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Institute for Policy Studies

Counting the Dollars the Rich Want Uncounted

Americans are gaining, ever so slowly, a more accurate picture of just how wide the gap has stretched between the nation’s most fabulously privileged and everyone else.
Data collected from payroll forms and income tax returns tell us a great deal about the extent of our inequality. But the full story remains elusive.

Data collected from payroll forms and income tax returns tell us a great deal about the extent of our inequality. But the full story remains elusive.

By Sam Pizzigati

How unequal have workplaces in the United States become? Our best answer happens to come from an unlikely source: the Social Security Administration.

Social Security statisticians each year tally up how much compensation gets reported on W-2s, those forms that employers have to file for employees at all their worksites, from mailrooms to executive suites. Social Security reports these numbers out, by income level, once a year — and in the process paints an incredibly detailed pay portrait of the contemporary American workplace.

For typical Americans workers, this workplace has become steadily less rewarding. The latest Social Security figures, released last month, show annual wages for the typical American worker down $980 in 2012 from five years earlier. David Cay Johnson, the nation’s top analyst of Social Security’s wage data, last week placed that total in a paycheck perspective.

The median American worker — an employee at the nation’s exact pay midpoint — labored 52 weeks last year, notes Johnston, “but earned about the equivalent of working just 50 weeks at 2007 pay levels.”

Over in America’s elite corner offices, by contrast, the pay keeps pouring in. The ranks of Americans making over $5 million a year grew 27 percent in 2012, the new Social Security figures show, to nearly 9,000 most fortunate souls. The actual compensation this cohort collected soared 40 percent over what the $5 million-plus crowd pocketed in 2011.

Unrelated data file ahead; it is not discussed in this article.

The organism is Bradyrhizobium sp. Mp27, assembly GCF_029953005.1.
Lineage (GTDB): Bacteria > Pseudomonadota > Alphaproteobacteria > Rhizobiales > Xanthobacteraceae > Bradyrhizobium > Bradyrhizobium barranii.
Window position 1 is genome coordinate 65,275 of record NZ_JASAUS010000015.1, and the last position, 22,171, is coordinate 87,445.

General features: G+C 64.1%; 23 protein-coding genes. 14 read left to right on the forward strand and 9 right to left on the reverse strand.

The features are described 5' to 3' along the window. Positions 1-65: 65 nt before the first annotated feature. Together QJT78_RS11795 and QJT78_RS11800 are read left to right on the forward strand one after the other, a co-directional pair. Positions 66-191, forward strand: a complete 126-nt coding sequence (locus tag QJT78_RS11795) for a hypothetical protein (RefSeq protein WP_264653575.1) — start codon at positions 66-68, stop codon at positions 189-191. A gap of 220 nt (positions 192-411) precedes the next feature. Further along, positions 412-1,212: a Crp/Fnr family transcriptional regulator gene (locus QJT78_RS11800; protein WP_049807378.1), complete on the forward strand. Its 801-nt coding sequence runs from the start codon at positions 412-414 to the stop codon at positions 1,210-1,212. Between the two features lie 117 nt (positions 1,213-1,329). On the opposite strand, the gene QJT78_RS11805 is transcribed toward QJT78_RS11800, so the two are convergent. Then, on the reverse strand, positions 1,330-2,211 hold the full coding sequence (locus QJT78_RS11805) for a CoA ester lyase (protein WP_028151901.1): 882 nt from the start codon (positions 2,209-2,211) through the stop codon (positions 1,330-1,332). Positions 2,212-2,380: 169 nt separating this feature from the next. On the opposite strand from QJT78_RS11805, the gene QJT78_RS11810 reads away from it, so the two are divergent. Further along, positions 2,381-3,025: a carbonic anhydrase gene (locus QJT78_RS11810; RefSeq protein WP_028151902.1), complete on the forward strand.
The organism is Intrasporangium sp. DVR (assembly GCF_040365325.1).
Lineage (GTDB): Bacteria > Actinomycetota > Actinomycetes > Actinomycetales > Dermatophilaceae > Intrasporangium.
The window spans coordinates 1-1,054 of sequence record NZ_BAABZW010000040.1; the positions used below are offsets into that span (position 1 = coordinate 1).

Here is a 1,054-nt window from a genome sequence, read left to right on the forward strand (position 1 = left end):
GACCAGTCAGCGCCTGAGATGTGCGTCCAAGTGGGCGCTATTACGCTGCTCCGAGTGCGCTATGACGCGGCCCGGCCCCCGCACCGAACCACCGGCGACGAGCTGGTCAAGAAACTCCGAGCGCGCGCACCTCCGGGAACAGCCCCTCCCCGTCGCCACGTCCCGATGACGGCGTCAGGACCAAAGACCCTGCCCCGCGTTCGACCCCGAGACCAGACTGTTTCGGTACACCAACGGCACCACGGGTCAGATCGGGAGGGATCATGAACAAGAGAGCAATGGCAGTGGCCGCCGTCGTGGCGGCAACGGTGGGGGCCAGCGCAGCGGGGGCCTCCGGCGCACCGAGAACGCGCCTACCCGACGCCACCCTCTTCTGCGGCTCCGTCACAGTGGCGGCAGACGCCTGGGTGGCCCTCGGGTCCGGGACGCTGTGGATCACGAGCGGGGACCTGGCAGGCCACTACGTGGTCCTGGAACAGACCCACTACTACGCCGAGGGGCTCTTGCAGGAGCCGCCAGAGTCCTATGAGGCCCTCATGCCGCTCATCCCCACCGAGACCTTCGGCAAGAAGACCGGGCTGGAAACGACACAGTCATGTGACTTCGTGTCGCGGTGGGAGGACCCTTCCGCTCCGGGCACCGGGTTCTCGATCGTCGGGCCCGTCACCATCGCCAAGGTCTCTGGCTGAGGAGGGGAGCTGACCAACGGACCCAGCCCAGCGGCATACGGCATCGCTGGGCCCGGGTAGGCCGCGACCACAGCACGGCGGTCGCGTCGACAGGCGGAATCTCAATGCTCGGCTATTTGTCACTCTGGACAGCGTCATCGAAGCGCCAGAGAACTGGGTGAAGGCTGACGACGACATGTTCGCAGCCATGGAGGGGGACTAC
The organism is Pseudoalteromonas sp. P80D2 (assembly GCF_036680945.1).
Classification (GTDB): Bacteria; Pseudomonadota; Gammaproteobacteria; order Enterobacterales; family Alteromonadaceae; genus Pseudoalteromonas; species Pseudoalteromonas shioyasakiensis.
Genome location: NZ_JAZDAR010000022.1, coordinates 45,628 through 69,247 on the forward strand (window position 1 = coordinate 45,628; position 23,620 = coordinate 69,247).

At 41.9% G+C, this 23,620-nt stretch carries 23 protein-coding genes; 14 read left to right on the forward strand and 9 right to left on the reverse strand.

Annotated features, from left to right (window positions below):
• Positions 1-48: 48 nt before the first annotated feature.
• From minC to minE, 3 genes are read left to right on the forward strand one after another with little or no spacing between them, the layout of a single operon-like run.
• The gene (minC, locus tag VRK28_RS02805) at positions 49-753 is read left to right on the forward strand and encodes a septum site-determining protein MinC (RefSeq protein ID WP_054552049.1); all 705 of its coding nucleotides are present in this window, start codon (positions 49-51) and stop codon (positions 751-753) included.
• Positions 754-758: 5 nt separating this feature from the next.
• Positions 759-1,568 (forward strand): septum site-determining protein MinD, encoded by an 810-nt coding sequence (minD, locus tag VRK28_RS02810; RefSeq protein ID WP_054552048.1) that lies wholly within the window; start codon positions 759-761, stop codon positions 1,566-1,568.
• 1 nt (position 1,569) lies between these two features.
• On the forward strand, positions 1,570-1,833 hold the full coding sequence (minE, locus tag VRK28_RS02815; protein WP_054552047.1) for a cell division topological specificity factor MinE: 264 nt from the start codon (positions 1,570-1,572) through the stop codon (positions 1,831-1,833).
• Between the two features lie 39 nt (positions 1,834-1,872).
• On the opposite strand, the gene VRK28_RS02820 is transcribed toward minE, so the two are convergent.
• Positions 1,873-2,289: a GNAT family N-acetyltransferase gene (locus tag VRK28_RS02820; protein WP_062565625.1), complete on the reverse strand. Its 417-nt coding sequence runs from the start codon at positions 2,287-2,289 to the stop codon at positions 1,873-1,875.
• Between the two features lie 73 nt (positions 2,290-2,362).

The ranks of Americans making over $5 million a year grew 27 percent in 2012.

But these numbers, we need to keep in mind, don’t tell America’s full income inequality story. Social Security statisticians only tally paycheck data. Their work leaves uncounted income from dividends and interest, as well as capital gains and profits from business operations.

For income totals that take these and other non-wage income streams into account, we need to dive into data the Internal Revenue Service collects.

University of California economist Emmanuel Saez has done that diving. His latest calculations, released this past September, show that taxpayers in America’s most affluent 0.01 percent grabbed 993 times more income in 2012 than taxpayers in America’s bottom 90 percent averaged.

In 1975, this lofty top 0.01 percent only averaged 114 times the income of America’s bottom 90 percent.

These IRS numbers tell us a great deal about America’s grand income divide. Do they tell us everything? Not quite. The dramatic IRS figures on high incomes only count what America’s rich want the government to count. They don’t count all the income the wealthy harvest from secret tax havens overseas.

The dramatic IRS figures on high incomes only count what America’s rich want the government to count.

How much income are these secret stashes generating? We’re slowly getting a better idea, thanks in part to a federal amnesty program for tax evaders.

Affluent tax evaders can currently avoid criminal prosecution if they pay up all their taxes overdue on their secret income, plus interest and penalties. With this amnesty program in effect, the Wall Street Journal reports, IRS officials are now seeing “a new rush by U.S. taxpayers to confess secret offshore accounts.”

What’s driving this rush? To a surprising degree, Swiss banks. Four years ago, the long-standing Swiss bank secrecy wall started cracking when officials at the Swiss banking giant UBS found themselves forced to admit they’d been helping Americans conceal assets. UBS had to pay out $780 million in penalties.

Other Swiss banks, eager to avoid a similar fate, are now pushing their secret American depositors to end the error of their tax-evading ways, and this banker pressure is apparently having an impact.

Just one New York attorney, Bryan Skarlatos, has already handled over a thousand confessions. Skarlatos used to receive just a couple confession calls a week. How he’s getting two to three a day. Many of the wealthy Skarlatos takes to the IRS have over $10 million in their secret stashes, a few over $100 million.

Sign-up for Too MuchWe don’t know yet how many billions the current amnesty will eventually produce. As of last year, 38,000 U.S. taxpayers had revealed undeclared offshore assets. The declarations from these tax evaders, the IRS reports, figure to bring in $10.5 billion. But this total doesn’t cover the recent confession surge.